Review: THE ZERO THEORUM

By Laurie Coker

Rating: D

I never imagined that I would dislike any performance by two time Oscar winning actor Christoph Waltz, but I found little interesting or memorable about him in Terry Gilliam’s chaotic science fiction epic The Zero Theorem. Actually, I lied. Waltz and his co-stars offer splendid performances, but can’t help but wonder – why? Gilliam’s film is beyond weird and nonsensical, making it ultimately extremely annoying.

In fairness, Gilliam’s style of filmmaking evokes a variety of negative emotions – good on one hand, frustrating on the other. I understand Gilliam’s effort at satire and his desire to rant about what troubles him, The Zero Theorem is a muddled mess of cartoonish characters, beginning with an agoraphobic computer programmer (Waltz), who speaks about himself as a pair;“We,” and whose boss (Matt Damon) the blow-hard director of Mancon, wants him to prove that existence is meaningless – oh? Okay. Ultimately, I found the film pretty meaningless. Gilliam’s characters are colorful, as are his sets, but his frantic pace boggles the mind –not because his messages eludes us, but because its lost in the mess of quirky, random, fanatic characters.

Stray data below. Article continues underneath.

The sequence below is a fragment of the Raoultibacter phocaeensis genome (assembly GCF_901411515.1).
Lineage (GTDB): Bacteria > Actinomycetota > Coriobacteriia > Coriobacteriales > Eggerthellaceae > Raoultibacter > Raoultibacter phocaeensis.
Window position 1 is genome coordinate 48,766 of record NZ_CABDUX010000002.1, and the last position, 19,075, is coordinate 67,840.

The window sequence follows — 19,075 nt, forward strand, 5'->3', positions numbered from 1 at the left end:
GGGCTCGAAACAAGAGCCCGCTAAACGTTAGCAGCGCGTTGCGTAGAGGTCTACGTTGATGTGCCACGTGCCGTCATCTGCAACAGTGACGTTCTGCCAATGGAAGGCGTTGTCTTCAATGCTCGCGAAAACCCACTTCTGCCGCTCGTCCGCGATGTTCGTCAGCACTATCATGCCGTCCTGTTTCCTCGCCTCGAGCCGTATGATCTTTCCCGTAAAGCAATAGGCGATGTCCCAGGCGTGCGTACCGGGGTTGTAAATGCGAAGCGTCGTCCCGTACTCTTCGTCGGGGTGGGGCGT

The story takes place in the not-so-far-off future, where Qohen Leth (Waltz), holed up in an abandoned building of sorts, puts up with constant, agitating interruptions from an anxious department manager (David Thewlis); a waifish teenage computer genius; an televised computerized psychologist (Tilda Swinton); and a sexy, scantily dressed call girl (Mélanie Thierry), with whom Lethe finds a weird connection – virtually and literally. Like his life, his story runs rampantly towards nothing. He is drone-like, depressed and disturb and I didn’t give a damn.

Still, there is something stunning about Gilliam’s work, especially in films like Brazil (his best) and with The Zero Theorum he manages to create this dazzling world of color and chaos. One might call his futuristic world a rainbow of riveting imagery, tainted with darker edges and cloudy cynicism. Maybe I looked to hard for deep meaning, where none exists, or maybe I am daft when it comes to Gilliam’s style. I got his message, but it’s hardly fresh. He does, however know how to cast his films. Bravo to that. Otherwise, I am placing a D in my grade book. Color me confused.

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